This thought was short-lived as an opportunity for me to travel to Alabama and document the tornado wreckage with a local church became priority #1.
These images presented a new opportunity for me. Using my one and only lens at the time, the Canon 24-70 f/2.8L, I decided to take a series of vertical shots from left to right in order to encompass the entirety of what I witnessed. For these images to be fully appreciated one must take into account the surroundings.
After this series was completed I was exhausted from photography but felt compelled to continue. However, a vacation is what I needed and that is exactly what I did. I attended “Chas-Fest” with some friends from Spring Arbor college I hadn’t seen in a while. Not a lot of images were taken because, as I said, I needed to get away from my camera for a while. However, on the trip to another friend leaving the event I managed to snap some shots of us driving on the freeway.
The thought process behind this closed series was that so much time is literally erased from memory while driving. Think about it. You drive for 3+ hours. How much of that trip can you actually remember? Well if you’re like me, only bits and pieces stick out. Specific moments rarely stick out in the correct sequence and sometimes entire hours evaporate without remembering anything you have seen. Sure you saw a lot of things, but memory is a funny thing in that it remembers what it decides is important.
Almost immediately after getting back into town I was called on an adventure with my sisters at-the-time boyfriend Joe Krug. He wanted to show me some crazy parts of the west side of Detroit and after seeing my fair share of destruction, I figured it couldn’t hurt.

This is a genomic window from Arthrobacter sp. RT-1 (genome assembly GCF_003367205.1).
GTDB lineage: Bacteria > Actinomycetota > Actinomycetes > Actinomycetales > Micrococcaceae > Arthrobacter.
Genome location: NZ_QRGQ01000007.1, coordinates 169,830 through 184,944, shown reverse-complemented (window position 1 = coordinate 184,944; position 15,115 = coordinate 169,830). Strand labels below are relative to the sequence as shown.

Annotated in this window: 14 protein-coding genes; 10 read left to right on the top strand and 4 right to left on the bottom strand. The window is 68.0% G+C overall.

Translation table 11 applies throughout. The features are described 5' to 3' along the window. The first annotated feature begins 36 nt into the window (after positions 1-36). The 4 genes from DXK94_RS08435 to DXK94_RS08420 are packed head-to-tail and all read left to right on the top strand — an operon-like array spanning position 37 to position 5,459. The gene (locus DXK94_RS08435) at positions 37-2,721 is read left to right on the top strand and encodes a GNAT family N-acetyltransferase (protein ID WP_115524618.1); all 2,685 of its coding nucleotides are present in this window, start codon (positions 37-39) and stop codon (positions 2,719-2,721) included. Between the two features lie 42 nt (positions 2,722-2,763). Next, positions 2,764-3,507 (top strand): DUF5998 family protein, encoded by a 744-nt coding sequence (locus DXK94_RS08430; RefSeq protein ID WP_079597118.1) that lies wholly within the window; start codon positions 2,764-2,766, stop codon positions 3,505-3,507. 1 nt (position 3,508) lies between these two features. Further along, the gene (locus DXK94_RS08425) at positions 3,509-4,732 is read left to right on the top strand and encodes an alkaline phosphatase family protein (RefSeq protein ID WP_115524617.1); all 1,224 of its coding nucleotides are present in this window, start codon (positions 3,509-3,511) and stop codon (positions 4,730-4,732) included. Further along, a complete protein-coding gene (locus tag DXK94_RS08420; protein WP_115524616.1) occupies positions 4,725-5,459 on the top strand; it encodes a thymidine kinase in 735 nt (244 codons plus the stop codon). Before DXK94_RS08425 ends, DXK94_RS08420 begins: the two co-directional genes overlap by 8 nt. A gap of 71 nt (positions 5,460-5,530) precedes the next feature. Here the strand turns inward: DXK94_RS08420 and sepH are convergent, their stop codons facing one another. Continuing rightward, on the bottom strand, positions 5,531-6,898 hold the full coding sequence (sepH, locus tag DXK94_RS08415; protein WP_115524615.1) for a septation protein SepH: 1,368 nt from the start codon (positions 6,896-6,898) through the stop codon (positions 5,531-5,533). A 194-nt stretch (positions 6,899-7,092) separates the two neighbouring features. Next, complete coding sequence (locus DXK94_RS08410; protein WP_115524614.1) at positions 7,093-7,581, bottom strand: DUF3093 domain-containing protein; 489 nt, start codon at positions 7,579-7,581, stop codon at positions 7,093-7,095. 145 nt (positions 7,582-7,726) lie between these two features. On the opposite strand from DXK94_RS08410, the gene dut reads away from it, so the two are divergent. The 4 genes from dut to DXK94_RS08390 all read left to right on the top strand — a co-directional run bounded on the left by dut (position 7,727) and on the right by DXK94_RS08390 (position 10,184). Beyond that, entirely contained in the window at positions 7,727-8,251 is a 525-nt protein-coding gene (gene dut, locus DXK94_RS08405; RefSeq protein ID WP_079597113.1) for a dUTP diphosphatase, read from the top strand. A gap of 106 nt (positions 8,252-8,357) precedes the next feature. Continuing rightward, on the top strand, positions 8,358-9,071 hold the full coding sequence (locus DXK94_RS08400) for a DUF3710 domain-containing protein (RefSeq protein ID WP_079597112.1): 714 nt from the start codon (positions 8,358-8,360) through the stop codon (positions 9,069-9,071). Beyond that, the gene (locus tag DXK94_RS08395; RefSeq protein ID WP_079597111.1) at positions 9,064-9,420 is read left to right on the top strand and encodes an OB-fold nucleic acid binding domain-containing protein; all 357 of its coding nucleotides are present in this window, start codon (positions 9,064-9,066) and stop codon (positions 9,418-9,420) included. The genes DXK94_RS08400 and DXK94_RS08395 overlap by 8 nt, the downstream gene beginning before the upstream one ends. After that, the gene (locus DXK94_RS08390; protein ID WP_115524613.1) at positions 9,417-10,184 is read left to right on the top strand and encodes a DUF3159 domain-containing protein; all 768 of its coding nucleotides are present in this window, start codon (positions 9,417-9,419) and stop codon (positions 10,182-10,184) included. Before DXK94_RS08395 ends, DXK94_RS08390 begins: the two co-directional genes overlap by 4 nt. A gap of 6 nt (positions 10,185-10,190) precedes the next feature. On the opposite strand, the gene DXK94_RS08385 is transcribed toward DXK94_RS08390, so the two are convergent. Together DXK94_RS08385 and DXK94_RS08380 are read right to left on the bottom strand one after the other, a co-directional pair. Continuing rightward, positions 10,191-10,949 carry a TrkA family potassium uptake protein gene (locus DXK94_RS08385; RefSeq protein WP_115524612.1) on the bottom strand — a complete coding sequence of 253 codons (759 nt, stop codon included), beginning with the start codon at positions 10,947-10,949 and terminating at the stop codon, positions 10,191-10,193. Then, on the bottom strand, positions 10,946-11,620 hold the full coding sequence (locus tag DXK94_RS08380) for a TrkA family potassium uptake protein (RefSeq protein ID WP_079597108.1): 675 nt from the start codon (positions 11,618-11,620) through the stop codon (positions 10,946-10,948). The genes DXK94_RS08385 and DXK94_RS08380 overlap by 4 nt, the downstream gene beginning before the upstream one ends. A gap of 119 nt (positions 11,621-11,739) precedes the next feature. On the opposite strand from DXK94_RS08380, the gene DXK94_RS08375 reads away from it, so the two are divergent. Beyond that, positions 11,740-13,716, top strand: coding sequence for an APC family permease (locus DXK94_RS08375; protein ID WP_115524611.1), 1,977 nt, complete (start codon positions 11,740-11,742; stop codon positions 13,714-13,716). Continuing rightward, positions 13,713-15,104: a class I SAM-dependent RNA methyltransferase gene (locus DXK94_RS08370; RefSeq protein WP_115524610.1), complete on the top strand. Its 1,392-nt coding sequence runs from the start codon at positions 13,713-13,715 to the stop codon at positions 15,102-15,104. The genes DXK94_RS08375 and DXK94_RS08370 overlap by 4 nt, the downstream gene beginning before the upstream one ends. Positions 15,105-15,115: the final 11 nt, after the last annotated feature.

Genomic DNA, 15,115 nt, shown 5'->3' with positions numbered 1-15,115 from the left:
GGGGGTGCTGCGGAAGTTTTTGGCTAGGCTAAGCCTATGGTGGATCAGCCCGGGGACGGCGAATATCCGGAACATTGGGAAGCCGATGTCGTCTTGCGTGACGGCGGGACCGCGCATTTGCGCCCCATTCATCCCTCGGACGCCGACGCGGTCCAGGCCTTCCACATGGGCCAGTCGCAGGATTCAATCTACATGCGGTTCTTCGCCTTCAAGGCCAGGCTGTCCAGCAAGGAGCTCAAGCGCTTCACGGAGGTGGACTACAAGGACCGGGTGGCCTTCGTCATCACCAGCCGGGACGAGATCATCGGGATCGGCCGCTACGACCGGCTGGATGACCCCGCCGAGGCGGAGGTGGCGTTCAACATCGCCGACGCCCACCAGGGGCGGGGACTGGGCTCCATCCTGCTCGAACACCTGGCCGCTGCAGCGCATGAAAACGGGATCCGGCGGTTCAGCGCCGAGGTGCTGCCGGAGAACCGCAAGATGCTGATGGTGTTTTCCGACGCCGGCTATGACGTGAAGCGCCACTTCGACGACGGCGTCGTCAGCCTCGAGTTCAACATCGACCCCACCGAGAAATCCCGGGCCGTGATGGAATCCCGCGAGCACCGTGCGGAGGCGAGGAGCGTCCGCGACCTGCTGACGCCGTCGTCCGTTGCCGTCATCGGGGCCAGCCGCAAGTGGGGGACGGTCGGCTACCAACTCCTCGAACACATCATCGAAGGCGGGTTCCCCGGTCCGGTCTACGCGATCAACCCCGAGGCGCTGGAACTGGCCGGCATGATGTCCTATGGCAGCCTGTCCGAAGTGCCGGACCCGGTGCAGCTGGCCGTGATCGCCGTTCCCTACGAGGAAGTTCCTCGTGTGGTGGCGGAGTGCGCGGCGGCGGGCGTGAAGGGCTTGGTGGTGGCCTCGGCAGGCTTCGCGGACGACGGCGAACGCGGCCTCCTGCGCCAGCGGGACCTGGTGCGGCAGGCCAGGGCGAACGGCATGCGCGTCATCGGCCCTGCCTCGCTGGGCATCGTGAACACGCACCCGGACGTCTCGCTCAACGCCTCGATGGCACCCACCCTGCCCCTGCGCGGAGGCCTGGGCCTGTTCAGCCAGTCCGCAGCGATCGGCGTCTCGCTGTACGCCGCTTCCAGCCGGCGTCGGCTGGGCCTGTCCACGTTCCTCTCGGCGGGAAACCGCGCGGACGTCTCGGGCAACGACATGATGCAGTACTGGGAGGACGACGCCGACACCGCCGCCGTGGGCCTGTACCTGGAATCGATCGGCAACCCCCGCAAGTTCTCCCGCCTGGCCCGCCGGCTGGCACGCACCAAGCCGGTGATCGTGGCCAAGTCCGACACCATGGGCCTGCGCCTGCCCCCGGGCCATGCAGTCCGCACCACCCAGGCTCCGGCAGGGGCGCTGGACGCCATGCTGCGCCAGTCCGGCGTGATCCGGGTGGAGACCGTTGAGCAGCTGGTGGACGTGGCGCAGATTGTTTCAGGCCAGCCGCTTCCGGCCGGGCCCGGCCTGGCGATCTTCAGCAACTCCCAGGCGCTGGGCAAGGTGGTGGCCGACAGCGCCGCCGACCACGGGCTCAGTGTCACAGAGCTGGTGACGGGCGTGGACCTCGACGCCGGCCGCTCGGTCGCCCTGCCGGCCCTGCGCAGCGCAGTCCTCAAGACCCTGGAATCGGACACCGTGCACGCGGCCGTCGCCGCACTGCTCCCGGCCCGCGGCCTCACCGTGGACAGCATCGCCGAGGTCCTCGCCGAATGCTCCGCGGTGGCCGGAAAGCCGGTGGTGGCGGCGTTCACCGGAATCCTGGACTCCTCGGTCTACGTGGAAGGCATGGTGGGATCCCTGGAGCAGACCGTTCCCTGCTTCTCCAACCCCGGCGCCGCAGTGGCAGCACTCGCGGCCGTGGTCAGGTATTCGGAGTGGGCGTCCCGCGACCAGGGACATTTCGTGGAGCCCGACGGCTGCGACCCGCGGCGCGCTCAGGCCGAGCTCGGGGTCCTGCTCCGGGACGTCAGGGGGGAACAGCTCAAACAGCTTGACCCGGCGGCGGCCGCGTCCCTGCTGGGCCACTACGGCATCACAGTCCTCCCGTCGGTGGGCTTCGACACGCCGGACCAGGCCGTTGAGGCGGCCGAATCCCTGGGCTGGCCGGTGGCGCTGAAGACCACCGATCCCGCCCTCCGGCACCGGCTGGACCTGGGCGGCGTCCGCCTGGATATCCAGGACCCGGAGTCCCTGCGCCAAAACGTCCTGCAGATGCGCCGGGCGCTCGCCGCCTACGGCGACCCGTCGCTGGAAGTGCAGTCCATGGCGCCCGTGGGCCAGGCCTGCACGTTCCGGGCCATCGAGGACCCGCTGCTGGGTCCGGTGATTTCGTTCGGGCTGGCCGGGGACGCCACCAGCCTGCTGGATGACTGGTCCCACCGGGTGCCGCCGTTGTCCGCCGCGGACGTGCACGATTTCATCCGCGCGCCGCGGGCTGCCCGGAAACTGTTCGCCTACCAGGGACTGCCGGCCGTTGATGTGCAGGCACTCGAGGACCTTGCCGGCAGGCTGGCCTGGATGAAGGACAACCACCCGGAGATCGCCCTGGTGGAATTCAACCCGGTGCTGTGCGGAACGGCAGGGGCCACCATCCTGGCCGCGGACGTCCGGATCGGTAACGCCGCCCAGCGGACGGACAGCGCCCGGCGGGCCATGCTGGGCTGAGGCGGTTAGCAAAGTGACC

The title of this open series When We Live Mechanical Lives We Are Living in Real Nihilism (now discontinued) came about much later when I was thinking about the way people in desperate situations often continue along the same ineffective thought process. The definition of nihilism is that life is without objective meaning, purpose, or intrinsic value. It really upsets me when I see places like this in Detroit. It’s not a problem with race or even money. It’s a problem with the systems installed that govern us. Given little options to succeed how do you expect many of these people to find success? What do you think you would do? Before you answer that question. Remember: you are probably taking for granted more than you give credit for.
The truth is right here in this paragraph. My concepts, my ideas, my “themes,” all of that. Well, they really came to consciousness after the work was created by play and personal experimentation through the unconscious dance I play in my head while spending hours upon hours on the computer developing an image or series of images. Maybe that’s the point of all this: Evolution through (somewhat random and sporadic) mutations in a thought process and execution.
In existentialism, the individual’s starting point is characterized by what has been called “the existential attitude”, or a sense of disorientation and confusion in the face of an apparently meaningless absurd world.
My entire college career in art school did NOT teach this line of thought. In my sculpture class, this kind of thinking was laughed at. “Plan it ahead” was all I heard. “Have a reason for your thought process” was drilled into me. “What is your intent?” “It’s only come to my full awareness now that NO ONE has the right to determine how “art” is created or what the correct way to make art is. In the end, we’re all just people trying to figure this whole thing out.